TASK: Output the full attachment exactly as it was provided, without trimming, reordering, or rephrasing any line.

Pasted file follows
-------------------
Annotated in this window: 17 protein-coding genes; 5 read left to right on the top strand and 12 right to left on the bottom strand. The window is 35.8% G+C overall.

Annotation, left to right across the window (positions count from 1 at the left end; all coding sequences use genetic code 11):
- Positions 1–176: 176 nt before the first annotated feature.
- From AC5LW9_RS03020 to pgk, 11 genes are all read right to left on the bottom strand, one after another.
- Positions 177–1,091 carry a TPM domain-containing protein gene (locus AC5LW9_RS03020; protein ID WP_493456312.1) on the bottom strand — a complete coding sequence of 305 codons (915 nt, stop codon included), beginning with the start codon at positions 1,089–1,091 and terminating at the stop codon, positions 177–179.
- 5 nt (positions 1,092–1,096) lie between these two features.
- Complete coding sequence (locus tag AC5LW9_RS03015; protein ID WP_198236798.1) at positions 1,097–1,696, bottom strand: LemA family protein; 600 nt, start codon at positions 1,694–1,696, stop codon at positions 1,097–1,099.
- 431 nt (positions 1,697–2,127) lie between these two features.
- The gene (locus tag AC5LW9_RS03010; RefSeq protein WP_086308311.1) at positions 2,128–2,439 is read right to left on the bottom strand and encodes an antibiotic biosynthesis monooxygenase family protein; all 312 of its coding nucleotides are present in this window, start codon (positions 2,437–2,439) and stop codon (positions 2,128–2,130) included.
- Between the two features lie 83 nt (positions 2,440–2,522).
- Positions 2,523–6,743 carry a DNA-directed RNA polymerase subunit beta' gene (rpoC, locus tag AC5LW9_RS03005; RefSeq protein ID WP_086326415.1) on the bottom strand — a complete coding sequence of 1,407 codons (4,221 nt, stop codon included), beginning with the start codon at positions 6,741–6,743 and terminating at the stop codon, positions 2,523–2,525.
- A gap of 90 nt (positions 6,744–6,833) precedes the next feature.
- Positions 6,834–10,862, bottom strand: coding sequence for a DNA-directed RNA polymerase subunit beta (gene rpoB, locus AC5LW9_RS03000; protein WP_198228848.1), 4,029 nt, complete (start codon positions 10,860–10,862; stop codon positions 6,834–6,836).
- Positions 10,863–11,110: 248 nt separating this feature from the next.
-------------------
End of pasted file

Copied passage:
Annotated in this window: 17 protein-coding genes; 5 read left to right on the top strand and 12 right to left on the bottom strand. The window is 35.8% G+C overall.

Annotation, left to right across the window (positions count from 1 at the left end; all coding sequences use genetic code 11):
- Positions 1–176: 176 nt before the first annotated feature.
- From AC5LW9_RS03020 to pgk, 11 genes are all read right to left on the bottom strand, one after another.
- Positions 177–1,091 carry a TPM domain-containing protein gene (locus AC5LW9_RS03020; protein ID WP_493456312.1) on the bottom strand — a complete coding sequence of 305 codons (915 nt, stop codon included), beginning with the start codon at positions 1,089–1,091 and terminating at the stop codon, positions 177–179.
- 5 nt (positions 1,092–1,096) lie between these two features.
- Complete coding sequence (locus tag AC5LW9_RS03015; protein ID WP_198236798.1) at positions 1,097–1,696, bottom strand: LemA family protein; 600 nt, start codon at positions 1,694–1,696, stop codon at positions 1,097–1,099.
- 431 nt (positions 1,697–2,127) lie between these two features.
- The gene (locus tag AC5LW9_RS03010; RefSeq protein WP_086308311.1) at positions 2,128–2,439 is read right to left on the bottom strand and encodes an antibiotic biosynthesis monooxygenase family protein; all 312 of its coding nucleotides are present in this window, start codon (positions 2,437–2,439) and stop codon (positions 2,128–2,130) included.
- Between the two features lie 83 nt (positions 2,440–2,522).
- Positions 2,523–6,743 carry a DNA-directed RNA polymerase subunit beta' gene (rpoC, locus tag AC5LW9_RS03005; RefSeq protein ID WP_086326415.1) on the bottom strand — a complete coding sequence of 1,407 codons (4,221 nt, stop codon included), beginning with the start codon at positions 6,741–6,743 and terminating at the stop codon, positions 2,523–2,525.
- A gap of 90 nt (positions 6,744–6,833) precedes the next feature.
- Positions 6,834–10,862, bottom strand: coding sequence for a DNA-directed RNA polymerase subunit beta (gene rpoB, locus AC5LW9_RS03000; protein WP_198228848.1), 4,029 nt, complete (start codon positions 10,860–10,862; stop codon positions 6,834–6,836).
- Positions 10,863–11,110: 248 nt separating this feature from the next.